Case Ranch Inn Bed & Breakfast in the Sonoma Wine Country town of Forestville CA
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Go to: main expansion page | great room gallery | featured antiques + stained glass | chicken coop

1) 12th to 16th Century Sudbury Gothic Side Chair.

The Sudbury Gothic Side Chair is representative of Gothic furniture throughout England during the 12th to 16th Century, with its elaborate carvings, ornate, elegant details, pointed arch and floral motif. Chairs were scarce during this historical period and were associated with state majesty, with persons of lower stature using benches.

2) 15th Century Historic Savonarola Chair.

The 15th Century scissor chair, afforded only by the wealthy, was named after the charismatic Dominican monk Girolamo Savonarola. The hand-carved scissor chair used the scissor-like principle to allow it to be easily folded and moved. Like the original design, the chair has 16 ribs, cross-strut legs, a bas-relief profile of Savonarola carved into the backrest, and was hand-cut from solid teak wood.

3) 16th Century DeMedici Palace Renaissance Chair.

This 16th Century Renaissance style chair – the Sgabello - was frequently seen in Italian villas. The seat was a small wooden slab, often octagonal in shape, supported by solid ornamental boards at the front and back, embellished with a variety of carvings and ornaments. It's primary purpose was decorative, and not comfort.

4) 18th Century Lord Fitzsimmons Window Seat.

This European style bench was low enough to sit in front of a window without blocking the view. The bench contains curved swags and a Greenman face popular throughout England since the Medieval period. Greenmen were carved faces of men peeping out from leaves, vines and local flora, with all kinds of expressions and human feelings in their faces as carved and inspired by the wood carvers.

5) 19th Century American Wells Fargo Desk – Wooten Desk - in Historical Room

The Wooten Desk designed by William S. Wooten, born in 1835, was an elaborate desk containing many cubbyholes for filing and organization of documents. The design of the desk was an ingenious solution that filled the need for business growth during this period of expansion and commerce in America. Presidents Grant, Harrison, and Garfield, and Queen Victoria, and industrialist John D. Rockefeller all depended on the ingenious Wooten desk for their organizational needs.


1) "THE ACCOLADE" (in stairway landing)

This stained glass work was created by a female Ft. Lauderdale, FL stained glass artist whom I asked to portray the well known painting "The Accolade" painted by British artist Edmund Leighton in the early 1900's on the subject of chivalry – in the medium of stained glass. The painting and stained glass depict an accolade in a ceremony to confer knighthood during the Middle Ages. The "knight-elect" kneels in front of the monarch who lays the sword on the accolade's right shoulder and gently raises the sword over the knight-elect's head to place the sword on his left shoulder. The monarch then presents the newly appointed knight with the insignia of the knightly order.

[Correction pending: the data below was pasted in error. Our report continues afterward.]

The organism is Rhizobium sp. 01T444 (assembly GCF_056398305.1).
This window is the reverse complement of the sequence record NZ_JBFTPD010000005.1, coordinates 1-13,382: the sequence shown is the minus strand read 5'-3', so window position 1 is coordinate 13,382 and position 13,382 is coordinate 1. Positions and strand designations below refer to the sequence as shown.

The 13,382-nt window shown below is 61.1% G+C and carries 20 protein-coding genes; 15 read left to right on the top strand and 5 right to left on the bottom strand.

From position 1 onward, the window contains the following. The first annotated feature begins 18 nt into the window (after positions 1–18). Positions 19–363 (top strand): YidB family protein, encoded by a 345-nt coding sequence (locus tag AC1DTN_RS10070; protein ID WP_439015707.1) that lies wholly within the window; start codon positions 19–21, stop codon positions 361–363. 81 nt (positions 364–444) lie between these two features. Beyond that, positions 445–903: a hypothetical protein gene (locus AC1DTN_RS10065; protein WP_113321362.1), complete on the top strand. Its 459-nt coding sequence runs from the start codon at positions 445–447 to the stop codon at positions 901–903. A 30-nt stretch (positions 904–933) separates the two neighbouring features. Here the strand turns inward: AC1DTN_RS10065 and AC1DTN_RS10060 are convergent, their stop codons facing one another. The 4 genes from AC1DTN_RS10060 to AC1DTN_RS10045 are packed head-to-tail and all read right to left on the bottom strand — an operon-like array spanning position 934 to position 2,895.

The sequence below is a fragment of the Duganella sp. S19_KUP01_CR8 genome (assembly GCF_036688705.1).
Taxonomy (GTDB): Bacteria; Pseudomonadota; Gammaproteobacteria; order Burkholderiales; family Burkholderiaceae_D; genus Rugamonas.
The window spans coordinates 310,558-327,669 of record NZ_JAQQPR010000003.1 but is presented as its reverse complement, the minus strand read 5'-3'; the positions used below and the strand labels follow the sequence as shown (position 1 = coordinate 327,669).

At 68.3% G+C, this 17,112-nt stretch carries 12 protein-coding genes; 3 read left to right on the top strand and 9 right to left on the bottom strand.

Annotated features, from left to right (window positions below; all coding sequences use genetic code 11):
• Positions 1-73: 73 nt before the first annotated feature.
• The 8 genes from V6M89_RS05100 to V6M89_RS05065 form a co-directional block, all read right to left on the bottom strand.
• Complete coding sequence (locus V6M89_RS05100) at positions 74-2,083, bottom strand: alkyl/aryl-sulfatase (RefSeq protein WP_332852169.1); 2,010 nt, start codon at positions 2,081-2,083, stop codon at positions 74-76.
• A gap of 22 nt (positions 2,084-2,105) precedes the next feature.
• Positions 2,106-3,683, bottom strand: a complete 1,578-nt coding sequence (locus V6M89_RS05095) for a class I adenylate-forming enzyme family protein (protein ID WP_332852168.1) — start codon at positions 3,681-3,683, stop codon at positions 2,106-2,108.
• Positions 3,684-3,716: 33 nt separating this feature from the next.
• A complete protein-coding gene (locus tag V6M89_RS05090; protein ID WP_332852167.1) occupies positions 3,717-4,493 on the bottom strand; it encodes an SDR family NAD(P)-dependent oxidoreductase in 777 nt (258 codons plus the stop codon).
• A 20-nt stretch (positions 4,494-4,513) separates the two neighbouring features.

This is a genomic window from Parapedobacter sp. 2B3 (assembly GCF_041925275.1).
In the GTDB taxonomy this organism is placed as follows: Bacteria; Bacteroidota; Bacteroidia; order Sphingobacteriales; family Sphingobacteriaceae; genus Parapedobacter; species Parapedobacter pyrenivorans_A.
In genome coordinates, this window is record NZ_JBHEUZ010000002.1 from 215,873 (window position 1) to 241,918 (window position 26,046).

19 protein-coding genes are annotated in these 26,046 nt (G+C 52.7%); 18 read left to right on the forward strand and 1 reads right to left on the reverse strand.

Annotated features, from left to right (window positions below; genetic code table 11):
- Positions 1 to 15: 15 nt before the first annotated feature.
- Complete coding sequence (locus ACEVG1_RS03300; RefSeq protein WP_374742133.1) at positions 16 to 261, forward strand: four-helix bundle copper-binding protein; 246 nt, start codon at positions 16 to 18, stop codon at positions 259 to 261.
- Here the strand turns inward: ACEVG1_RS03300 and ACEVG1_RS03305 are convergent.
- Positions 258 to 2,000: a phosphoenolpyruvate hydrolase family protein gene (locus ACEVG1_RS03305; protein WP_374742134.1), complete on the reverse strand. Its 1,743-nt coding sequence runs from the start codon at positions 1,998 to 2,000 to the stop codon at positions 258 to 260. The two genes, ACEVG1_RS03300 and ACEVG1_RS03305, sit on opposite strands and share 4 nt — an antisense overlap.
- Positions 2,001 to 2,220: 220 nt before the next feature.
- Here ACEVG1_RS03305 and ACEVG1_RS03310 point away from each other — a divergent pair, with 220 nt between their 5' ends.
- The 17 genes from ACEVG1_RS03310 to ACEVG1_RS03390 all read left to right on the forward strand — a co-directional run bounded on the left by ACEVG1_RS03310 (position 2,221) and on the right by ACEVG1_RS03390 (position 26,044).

The Code of Chivalry during the Middle Ages encompassed the rules and vows governing the conduct of medieval knights that emphasized the virtues of valour, honour, honesty, loyalty, courtesy to women, generosity, and upholding the dignity of the Church. The Knights Code of Chivalry was followed in the stories and adventures of King Arthur and the Knights of the Round Table. The idea of chivalry originated during the crusades in the dark ages with the goal of making men loyal to the Christian faith and diminishing the brutality of the crusades. Chivalry ended with the creation of the middle class, the rise of mercantilism, and the decline of knighthood when power was shifted to the common people and away from the control of noblemen.

2) GOLDEN AGE OF FALCONRY (in stairway landing)

This stained glass work was created by the same female stained glass artist whom I asked to copy a picture depicting the "Art of Falconry" and hawking during the Middle Ages. It is said that the bird of prey – the falcon - shared the closest relationship ever between people and bird when the sport of falconry and hawking were an important part of daily life lasting more than four centuries in England during the Middle Ages. Because of the early and extensive laws that were then passed to protect the falcon, it is mused that conservation of wildlife began during the age of falconry.


The falcons were symbols of strength, superiority, power, and speed, in addition to being hunting birds. An estimate of the falcon's speed is 180 miles per hour making the falcon the fastest animal on earth. Pictures of the falcon are preserved in banners, coats of arms, and tapestries such as the famous Bayeux tapestry. "The Art of Falconry" written by Frederick II of Hohenstaufen, taking over 30 years to complete in the thirteenth century, was an early scientific work about birds that credited him with being one of the founders of ornithology.

During the Middle Ages, falcons were so valuable they were worth their weight in gold. Only the upper class could afford to keep falcons. They brought their pet falcons with them everywhere, perched on wrist or hand, with Knights taking their favorite falcons to church. The Golden Age of Falconry ended with the discovery of firearms, clearing of forests, and decline of the feudal system.

3) STAINED GLASS ROUND – SEVEN FEET IN DIAMETER (in sunroom on second floor)

The artist is unknown, but the intricate, beautiful design of this stained glass speaks for itself.

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